Aircraft Refurbs: To Get the Price Right, Control the Wish List


Last month, I spent a solid week on the phone talking to flight schools about their operations, their marketing and, especially AOPA’s idea to refurbish older Cessna150s and 152s and feed them into the training and flying club market.

While they were intrigued by the idea, almost all of the schools were put off by the numbers. Why spend $99,000 for a nicely restored 30-year-old 152, asked one operator, when I can make more money with one that costs a third as much but isn’t quite perfect. In fact, “not perfect” is a polite euphemism for just on the acceptable side of ratty. Most of these schools told me they do enough repair and refurb on these old airframes to keep them airworthy, but not enough to make them what anyone would consider good as new.

This highlights what may be a sticky challenge in the burgeoning refurb business, especially at the low end of the market. It’s well-established that when presented with options, aircraft buyers will tend to load up an airplane with everything that can be stuffed into it. Buyers aren’t particularly warm toward stripped down airplanes, but for refurbs at the trainer end of the spectrum, they’d better get that way.

In bringing the 152 it showed at AirVenture in July up to near-new standards, AOPA discovered that just as building new airplanes is expensive, so is refurbing them to near-new standards. Redbird has learned the same thing with its Redhawk diesel conversion project. It hoped to bring these airplanes in for around $200,000, but the price has escalated to $249,000. Why? Because anything to do with airplanes-buying them, fixing them, upgrading them-is always more expensive than even the most conservative estimate imagines.

AOPA’s Woody Cahall, who oversaw the 152 Reimagined project with Aviat, told me that the original plan envisioned replacing everything in the airplane with new and bringing the airframe to essentially new standards, perhaps with some upgrades. “We put together a wish list at the start, and all of that added up to about $135,000,” he said. Curiously, that’s about the price of a new, lavishly equipped LSA with a glass panel and probably a ballistic parachute system. And clearly, it wasn’t going to work for trainers in the refurb market. AOPA, rightly I think, kept the airplane refurb modest and the price below $100,000.

Another thing anyone dabbling in this market may have to realize is that the margins on such projects won’t be anything like margins on new airplanes. There’s profit there, probably, but I doubt if anyone is going to get rich on the idea. “One of our efforts on this airplane was to set a duplicable model that other people could follow and come up with a good airplane. You could easily get the airplane to a ridiculous price,” Cahall said.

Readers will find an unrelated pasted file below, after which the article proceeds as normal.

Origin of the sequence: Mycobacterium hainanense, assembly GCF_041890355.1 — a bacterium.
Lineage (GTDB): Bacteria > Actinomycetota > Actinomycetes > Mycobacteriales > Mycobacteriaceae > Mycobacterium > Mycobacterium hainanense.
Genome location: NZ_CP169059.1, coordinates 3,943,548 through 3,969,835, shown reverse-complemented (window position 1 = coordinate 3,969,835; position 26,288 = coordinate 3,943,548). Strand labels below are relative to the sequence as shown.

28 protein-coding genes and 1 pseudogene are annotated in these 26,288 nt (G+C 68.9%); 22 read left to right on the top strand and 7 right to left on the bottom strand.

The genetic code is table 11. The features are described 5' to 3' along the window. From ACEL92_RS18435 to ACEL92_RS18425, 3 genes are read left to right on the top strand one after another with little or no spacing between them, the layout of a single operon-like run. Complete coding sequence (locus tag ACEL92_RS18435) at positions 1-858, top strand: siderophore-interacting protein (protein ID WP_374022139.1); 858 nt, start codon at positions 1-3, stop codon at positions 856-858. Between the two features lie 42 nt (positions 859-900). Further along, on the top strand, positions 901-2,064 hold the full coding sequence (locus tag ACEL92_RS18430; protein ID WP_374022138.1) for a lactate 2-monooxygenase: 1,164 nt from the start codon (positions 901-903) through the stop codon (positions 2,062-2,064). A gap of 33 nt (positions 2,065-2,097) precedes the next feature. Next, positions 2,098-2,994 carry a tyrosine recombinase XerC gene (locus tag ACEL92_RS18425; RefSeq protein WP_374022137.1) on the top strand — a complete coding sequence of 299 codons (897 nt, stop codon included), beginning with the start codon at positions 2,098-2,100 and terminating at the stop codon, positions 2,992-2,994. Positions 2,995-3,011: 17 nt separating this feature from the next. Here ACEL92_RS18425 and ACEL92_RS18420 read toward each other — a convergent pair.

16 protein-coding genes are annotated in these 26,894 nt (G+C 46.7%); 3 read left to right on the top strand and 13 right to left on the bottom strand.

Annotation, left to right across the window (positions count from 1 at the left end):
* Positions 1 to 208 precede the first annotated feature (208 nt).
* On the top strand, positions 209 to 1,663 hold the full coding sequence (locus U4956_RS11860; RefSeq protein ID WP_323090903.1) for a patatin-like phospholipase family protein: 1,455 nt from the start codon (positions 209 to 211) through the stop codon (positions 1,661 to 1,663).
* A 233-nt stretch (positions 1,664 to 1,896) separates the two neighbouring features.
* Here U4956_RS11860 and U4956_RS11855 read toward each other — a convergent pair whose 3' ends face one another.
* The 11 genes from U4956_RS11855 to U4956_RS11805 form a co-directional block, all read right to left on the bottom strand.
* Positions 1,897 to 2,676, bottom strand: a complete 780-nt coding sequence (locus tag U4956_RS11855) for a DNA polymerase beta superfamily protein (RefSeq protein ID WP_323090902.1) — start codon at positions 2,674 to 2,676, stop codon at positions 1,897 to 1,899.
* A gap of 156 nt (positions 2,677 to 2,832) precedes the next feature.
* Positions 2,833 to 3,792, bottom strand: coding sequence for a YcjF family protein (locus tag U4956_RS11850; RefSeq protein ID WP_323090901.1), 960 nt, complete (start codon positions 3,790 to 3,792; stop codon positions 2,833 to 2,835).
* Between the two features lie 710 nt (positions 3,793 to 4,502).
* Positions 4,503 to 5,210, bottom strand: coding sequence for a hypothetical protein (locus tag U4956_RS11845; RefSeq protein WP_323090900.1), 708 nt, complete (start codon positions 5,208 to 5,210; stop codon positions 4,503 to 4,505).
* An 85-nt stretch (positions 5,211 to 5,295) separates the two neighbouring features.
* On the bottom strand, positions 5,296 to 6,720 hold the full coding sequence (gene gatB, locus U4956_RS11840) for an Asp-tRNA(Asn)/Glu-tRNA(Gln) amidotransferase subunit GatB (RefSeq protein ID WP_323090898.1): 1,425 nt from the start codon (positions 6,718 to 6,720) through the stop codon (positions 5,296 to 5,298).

As with new airplanes, there will be fatter margins at the top tier of the market, the refurbed cabin-class twins, for example, or expensive singles like 36 Bonanzas and Piper Saratogas, which are much in demand on the used market. Those buyers will want every bit of bling they can get into the panel and will understand they’ll have to pay for it. But in the two-place market? Not quite.

And that’s why the AOPA 150s and 152s are modestly equipped. No glass, no expensive STC mods and certainly no autopilots. “The cost to repair that stuff and the expense of databases is just outside the scope of the kind of airplane we wanted to provide,” Cahall said. As you may have seen at AirVenture, the interiors have nice new metal panels with a basic Garmin GTR 225 digital navcomm and a portable aera GPS. But no ADS-B of any kind and no upgrades like LED lighting.

I continue to believe that this refurb idea is a good one and it’ll have legs. But it’s going to take a year or two to confirm that, by which time AOPA expects they will have completed as many as 20 refurbs. That’s a sizable enough fleet to determine if the expense of restoring an airplane to near-new standards will reduce maintenance and operating costs enough to make it worth the investment. And if buyers, renters and students will really respond to like-new airplanes instead of being put off, as AOPA says its surveys insist they are, by worn out ones with old radios, crappy upholstery and faded paint.

The flight schools I spoke to had mixed reactions to the question of presentable airplanes. Some said spiffy interiors mattered, some said not so much. Price does matter, though. Several schools told me they had new Skycatchers on the line renting for $110 or $115, but students preferred the old 152s at $90. AOPA’s real target for these refurbs is newly formed flying clubs, which have their own economics and preferences. Cahall said AOPA got surprising interest from the private owner segment, too.

The industry got to this state because new airplane prices, even in the training market, have become prohibitively expensive with no prospect of them retreating. (There are other, larger forces at work, too.) If these organized refurb ideas don’t make a meaningful dent in the cost of owning airplanes and learning to fly them, we all know which way the trend line is going. It’s going there anyway, but the first step is to try to wrench it flat and worry about pointing it upward later. We’re so far from that that I don’t expect to see it while I’m still healthy enough to fly.

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